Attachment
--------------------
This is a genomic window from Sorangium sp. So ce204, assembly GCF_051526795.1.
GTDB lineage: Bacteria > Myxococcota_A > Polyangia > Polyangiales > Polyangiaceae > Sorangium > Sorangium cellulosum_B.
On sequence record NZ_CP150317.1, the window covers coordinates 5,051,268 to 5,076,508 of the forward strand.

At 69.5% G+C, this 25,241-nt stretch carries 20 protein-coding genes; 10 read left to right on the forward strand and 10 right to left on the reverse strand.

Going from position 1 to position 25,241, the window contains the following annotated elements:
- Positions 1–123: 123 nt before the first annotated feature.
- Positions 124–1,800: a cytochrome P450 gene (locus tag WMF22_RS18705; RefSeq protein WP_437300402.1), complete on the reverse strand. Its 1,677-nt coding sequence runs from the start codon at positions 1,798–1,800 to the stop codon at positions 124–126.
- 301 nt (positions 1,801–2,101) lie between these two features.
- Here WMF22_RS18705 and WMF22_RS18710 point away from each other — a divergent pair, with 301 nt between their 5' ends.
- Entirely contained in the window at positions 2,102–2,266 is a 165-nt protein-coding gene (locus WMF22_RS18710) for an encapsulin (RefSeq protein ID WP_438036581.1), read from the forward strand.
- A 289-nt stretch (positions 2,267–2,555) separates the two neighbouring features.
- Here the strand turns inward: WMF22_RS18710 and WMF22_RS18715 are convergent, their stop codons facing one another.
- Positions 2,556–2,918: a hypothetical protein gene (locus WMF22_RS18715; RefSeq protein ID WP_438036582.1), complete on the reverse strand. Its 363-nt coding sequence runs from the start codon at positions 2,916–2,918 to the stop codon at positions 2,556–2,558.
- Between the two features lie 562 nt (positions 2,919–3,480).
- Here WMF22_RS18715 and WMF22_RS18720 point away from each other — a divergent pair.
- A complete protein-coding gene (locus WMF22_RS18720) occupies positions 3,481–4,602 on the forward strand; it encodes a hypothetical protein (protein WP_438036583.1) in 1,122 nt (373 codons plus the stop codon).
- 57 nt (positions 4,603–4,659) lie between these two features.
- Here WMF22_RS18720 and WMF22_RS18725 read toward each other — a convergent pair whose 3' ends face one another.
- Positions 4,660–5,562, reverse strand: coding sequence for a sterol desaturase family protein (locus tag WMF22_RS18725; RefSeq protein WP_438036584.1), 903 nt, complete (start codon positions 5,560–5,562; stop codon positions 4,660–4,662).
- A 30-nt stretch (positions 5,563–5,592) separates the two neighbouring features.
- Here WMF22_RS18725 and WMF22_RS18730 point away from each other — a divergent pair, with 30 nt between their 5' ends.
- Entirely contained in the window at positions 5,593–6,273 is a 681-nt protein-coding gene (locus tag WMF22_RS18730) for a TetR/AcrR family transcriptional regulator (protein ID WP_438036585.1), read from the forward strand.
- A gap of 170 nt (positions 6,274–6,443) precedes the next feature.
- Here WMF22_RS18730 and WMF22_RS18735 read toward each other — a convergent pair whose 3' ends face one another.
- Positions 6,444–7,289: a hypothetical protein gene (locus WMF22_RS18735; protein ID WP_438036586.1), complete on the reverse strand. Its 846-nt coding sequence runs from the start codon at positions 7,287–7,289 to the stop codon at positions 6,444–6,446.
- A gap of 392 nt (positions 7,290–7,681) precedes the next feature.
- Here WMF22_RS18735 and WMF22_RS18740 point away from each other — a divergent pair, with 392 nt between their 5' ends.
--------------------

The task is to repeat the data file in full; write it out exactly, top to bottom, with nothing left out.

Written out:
This is a genomic window from Sorangium sp. So ce204, assembly GCF_051526795.1.
GTDB lineage: Bacteria > Myxococcota_A > Polyangia > Polyangiales > Polyangiaceae > Sorangium > Sorangium cellulosum_B.
On sequence record NZ_CP150317.1, the window covers coordinates 5,051,268 to 5,076,508 of the forward strand.

At 69.5% G+C, this 25,241-nt stretch carries 20 protein-coding genes; 10 read left to right on the forward strand and 10 right to left on the reverse strand.

Going from position 1 to position 25,241, the window contains the following annotated elements:
- Positions 1–123: 123 nt before the first annotated feature.
- Positions 124–1,800: a cytochrome P450 gene (locus tag WMF22_RS18705; RefSeq protein WP_437300402.1), complete on the reverse strand. Its 1,677-nt coding sequence runs from the start codon at positions 1,798–1,800 to the stop codon at positions 124–126.
- 301 nt (positions 1,801–2,101) lie between these two features.
- Here WMF22_RS18705 and WMF22_RS18710 point away from each other — a divergent pair, with 301 nt between their 5' ends.
- Entirely contained in the window at positions 2,102–2,266 is a 165-nt protein-coding gene (locus WMF22_RS18710) for an encapsulin (RefSeq protein ID WP_438036581.1), read from the forward strand.
- A 289-nt stretch (positions 2,267–2,555) separates the two neighbouring features.
- Here the strand turns inward: WMF22_RS18710 and WMF22_RS18715 are convergent, their stop codons facing one another.
- Positions 2,556–2,918: a hypothetical protein gene (locus WMF22_RS18715; RefSeq protein ID WP_438036582.1), complete on the reverse strand. Its 363-nt coding sequence runs from the start codon at positions 2,916–2,918 to the stop codon at positions 2,556–2,558.
- Between the two features lie 562 nt (positions 2,919–3,480).
- Here WMF22_RS18715 and WMF22_RS18720 point away from each other — a divergent pair.
- A complete protein-coding gene (locus WMF22_RS18720) occupies positions 3,481–4,602 on the forward strand; it encodes a hypothetical protein (protein WP_438036583.1) in 1,122 nt (373 codons plus the stop codon).
- 57 nt (positions 4,603–4,659) lie between these two features.
- Here WMF22_RS18720 and WMF22_RS18725 read toward each other — a convergent pair whose 3' ends face one another.
- Positions 4,660–5,562, reverse strand: coding sequence for a sterol desaturase family protein (locus tag WMF22_RS18725; RefSeq protein WP_438036584.1), 903 nt, complete (start codon positions 5,560–5,562; stop codon positions 4,660–4,662).
- A 30-nt stretch (positions 5,563–5,592) separates the two neighbouring features.
- Here WMF22_RS18725 and WMF22_RS18730 point away from each other — a divergent pair, with 30 nt between their 5' ends.
- Entirely contained in the window at positions 5,593–6,273 is a 681-nt protein-coding gene (locus tag WMF22_RS18730) for a TetR/AcrR family transcriptional regulator (protein ID WP_438036585.1), read from the forward strand.
- A gap of 170 nt (positions 6,274–6,443) precedes the next feature.
- Here WMF22_RS18730 and WMF22_RS18735 read toward each other — a convergent pair whose 3' ends face one another.
- Positions 6,444–7,289: a hypothetical protein gene (locus WMF22_RS18735; protein ID WP_438036586.1), complete on the reverse strand. Its 846-nt coding sequence runs from the start codon at positions 7,287–7,289 to the stop codon at positions 6,444–6,446.
- A gap of 392 nt (positions 7,290–7,681) precedes the next feature.
- Here WMF22_RS18735 and WMF22_RS18740 point away from each other — a divergent pair, with 392 nt between their 5' ends.